On Sunday, September 26, Switzerland became the 30th country in the world to legalise same-sex marriage in a national referendum that saw a resounding 64% of the population say “I do.”
Switzerland has authorised same-sex civil partnerships since 2007 and roughly 700 are established every year but these partnerships lack the same legal rights as marriage. With the new legal changes, same-sex couples will be able to adopt children together and sperm donation will be available for lesbian couples.
Under current law, only the biological mother is regarded as a parent which means that if something happens to the biological mother, the child is considered an orphan. New laws though will give children born through sperm donation two parents from birth and ensure better legal protection.
Switzerland is one of the last Western European states to legalise same-sex marriages after the Netherlands began recognising and performing them two decades ago. A marriage equality bill was first proposed in Switzerland in 2013 but languished for a long time in Switzerland’s Federal Assembly.
In the time it took the bill to reach the Council of States (the upper house in the Swiss legislature), almost a dozen European states legalised same-sex marriage. Swiss neighbours Germany and Austria passed bills back in 2017 and 2019 respectively while the Swiss legislature finally voted on the topic in December 2020.
The Council of States passed the legislation with 22 to 15 voting in favour and then gained an even greater majority in the National Council as 136 out of 184 voted in favour of the proposal. However, the bill met fierce opposition from the (now-defunct) Christian Democratic Party and was put up for a national referendum vote.
Switzerland functions on a system of direct democracy which means that citizens vote on policy proposals directly rather than through legislative representatives. Facultative or optional referendums like this one can be called to approve or reject laws that the government has already passed as long as 50,000 signatures can be collected.
The country, nestled in the heart of Europe, has long been a traditional and conservative state. Recent referendums have overthrown attempts by the government to cut carbon emissions and a simultaneous referendum on Sunday to raise taxes on returns from investments and capital to ensure better redistribution and fairer taxation failed.
Some cantons (similar to states) are more conservative than others, such as Appenzell Innerrhoden. Appenzell Innerrhoden was the last canton to allow women to vote, withholding suffrage until 1990. Similarly, on Sunday Appenzell Innerrhoden showed the least support for same-sex marriage, as only 50.82% of voters favoured gay marriage.
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Opponents to same-sex marriage were incredibly vocal in the lead up to the referendum; flooding LGBTQ+ hotlines with complaints, sending hostile emails and shouting abuse at campaigners. Objectors believe that granting same-sex couples the same legal rights as married heterosexual couples would undermine the concepts of marriage and family.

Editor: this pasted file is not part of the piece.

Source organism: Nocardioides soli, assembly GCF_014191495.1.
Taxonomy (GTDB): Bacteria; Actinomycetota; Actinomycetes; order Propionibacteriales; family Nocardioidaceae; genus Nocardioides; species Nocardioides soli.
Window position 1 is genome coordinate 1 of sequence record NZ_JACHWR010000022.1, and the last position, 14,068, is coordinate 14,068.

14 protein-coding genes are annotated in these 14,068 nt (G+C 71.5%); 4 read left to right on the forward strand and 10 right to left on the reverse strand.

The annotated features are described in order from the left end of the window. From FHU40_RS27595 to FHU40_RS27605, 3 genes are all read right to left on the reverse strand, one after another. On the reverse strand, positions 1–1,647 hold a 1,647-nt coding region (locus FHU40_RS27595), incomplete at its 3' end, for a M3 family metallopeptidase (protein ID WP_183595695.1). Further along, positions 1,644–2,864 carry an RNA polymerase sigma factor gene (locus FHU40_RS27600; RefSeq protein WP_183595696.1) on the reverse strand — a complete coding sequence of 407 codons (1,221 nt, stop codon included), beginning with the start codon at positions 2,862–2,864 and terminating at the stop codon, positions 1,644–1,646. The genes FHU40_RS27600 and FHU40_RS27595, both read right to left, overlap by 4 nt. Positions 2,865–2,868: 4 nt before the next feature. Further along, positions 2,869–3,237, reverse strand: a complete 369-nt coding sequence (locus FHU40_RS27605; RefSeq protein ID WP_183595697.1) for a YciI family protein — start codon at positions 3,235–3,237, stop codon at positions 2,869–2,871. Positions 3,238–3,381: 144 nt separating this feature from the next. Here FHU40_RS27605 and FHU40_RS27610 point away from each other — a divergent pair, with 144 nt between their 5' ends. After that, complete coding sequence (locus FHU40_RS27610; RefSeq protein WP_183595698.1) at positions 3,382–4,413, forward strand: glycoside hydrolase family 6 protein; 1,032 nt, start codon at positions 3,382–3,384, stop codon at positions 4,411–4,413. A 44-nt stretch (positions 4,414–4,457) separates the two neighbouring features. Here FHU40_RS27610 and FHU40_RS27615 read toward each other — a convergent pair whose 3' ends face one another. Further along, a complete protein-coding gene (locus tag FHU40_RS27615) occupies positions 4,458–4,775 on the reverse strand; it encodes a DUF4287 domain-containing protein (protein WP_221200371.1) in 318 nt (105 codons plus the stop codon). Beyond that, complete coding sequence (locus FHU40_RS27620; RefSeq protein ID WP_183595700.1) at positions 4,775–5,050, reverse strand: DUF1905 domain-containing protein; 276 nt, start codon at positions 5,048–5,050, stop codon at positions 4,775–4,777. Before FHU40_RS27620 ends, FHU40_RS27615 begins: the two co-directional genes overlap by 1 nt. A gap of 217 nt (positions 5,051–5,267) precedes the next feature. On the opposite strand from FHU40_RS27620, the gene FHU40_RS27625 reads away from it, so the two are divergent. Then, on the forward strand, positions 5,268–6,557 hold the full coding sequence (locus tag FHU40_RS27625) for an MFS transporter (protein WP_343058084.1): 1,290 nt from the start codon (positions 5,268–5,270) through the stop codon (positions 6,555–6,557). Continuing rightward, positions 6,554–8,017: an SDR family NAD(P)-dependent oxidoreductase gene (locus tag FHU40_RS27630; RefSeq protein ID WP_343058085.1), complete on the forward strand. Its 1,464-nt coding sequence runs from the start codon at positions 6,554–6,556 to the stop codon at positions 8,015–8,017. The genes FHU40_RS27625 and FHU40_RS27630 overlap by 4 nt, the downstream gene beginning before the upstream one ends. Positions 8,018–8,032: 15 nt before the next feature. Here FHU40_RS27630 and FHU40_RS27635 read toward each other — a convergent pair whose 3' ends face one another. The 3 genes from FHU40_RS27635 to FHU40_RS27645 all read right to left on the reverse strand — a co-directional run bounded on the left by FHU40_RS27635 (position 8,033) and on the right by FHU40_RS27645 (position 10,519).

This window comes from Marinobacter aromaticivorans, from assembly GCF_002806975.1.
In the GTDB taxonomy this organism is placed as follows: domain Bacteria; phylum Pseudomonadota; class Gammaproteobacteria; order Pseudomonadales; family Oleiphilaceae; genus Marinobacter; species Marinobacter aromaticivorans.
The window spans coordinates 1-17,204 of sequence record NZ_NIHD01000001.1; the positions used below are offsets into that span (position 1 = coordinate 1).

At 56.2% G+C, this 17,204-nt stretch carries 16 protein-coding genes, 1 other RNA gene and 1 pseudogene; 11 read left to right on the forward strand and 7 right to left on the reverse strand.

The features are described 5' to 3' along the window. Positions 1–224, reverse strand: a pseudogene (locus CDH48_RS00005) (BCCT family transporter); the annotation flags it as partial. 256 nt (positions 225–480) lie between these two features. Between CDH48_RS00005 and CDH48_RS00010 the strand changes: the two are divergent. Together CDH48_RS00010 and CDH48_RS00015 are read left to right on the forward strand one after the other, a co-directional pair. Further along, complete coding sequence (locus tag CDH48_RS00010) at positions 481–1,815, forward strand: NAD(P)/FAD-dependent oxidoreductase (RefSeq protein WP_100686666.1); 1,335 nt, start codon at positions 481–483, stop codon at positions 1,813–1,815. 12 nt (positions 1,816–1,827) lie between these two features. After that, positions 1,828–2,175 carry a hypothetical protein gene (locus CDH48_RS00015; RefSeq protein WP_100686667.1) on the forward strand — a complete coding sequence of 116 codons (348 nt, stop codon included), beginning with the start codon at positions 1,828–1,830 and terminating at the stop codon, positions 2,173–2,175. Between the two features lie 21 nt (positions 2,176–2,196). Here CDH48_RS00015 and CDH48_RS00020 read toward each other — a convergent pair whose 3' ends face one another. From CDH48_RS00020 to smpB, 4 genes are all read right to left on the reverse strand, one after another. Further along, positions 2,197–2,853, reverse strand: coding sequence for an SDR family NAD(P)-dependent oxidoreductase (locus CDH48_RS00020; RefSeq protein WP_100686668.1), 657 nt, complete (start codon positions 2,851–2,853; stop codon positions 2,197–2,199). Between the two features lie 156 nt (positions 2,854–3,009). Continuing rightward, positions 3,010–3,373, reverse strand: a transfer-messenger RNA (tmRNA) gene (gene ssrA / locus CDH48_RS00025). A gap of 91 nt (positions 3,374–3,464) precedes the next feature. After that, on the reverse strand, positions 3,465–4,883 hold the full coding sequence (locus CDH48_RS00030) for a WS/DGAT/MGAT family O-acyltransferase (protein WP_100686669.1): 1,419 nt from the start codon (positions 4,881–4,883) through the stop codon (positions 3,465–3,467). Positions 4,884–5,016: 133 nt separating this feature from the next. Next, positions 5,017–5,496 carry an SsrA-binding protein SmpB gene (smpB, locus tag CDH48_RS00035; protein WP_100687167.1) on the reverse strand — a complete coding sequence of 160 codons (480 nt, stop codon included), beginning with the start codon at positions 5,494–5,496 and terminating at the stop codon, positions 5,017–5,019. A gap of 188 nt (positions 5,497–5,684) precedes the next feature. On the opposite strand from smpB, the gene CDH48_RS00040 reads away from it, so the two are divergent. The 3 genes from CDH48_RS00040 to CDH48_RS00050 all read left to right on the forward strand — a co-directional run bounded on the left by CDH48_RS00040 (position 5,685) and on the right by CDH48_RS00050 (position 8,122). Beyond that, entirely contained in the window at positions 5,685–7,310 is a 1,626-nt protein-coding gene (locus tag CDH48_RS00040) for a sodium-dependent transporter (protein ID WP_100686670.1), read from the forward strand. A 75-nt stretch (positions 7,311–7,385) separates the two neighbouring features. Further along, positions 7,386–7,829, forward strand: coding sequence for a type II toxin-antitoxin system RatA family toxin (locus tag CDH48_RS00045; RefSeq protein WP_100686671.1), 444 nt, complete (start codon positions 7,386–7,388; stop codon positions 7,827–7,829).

Furthermore, they believed that sperm donation would deprive children of the rights to a father and anti-LGBTQ+ groups disseminated posters illustrated with “zombie fathers” and “exploited surrogate mothers.” The hatred and discrimination that fueled this campaign has left a mark on the Swiss LGBTQ+ community who believe there is much more to be done in the fight for equality, in Switzerland, Europe and the world.
However, despite the efforts of opponents and the conservative nature of many Swiss citizens a milestone was passed this weekend. Advocates of same-sex marriage had their voices heard and found that the majority of the country supported them as not one single canton lost a majority vote in favour.
VIDEO: Nearly two-thirds of Swiss vote to introduce same-sex marriage in a referendum.
Switzerland is the world's 30th country to adopt same-sex marriages, and was one of the last remaining western European nations yet to do so. The Netherlands was the first in 2001 pic.twitter.com/v33tdooOPR
— AFP News Agency (@AFP) September 27, 2021
The process won’t be fully legalised until 2022 and couples will likely have to wait until July next year to get married, but for now, they are celebrating.
“Today does not change my country,” Olga Baranova told AFP. “Today reflects the change of mentality over the last 20 years. It is really the reflection of a very broad and very important acceptance of LGBT people in society.”
Editor’s Note: The opinions expressed here by Impakter.com columnists are their own, not those of Impakter.com. — In the Featured Photo: Young people march under a rainbow flag during a Pride parade. Featured Photo Credit: Mercedes Mehling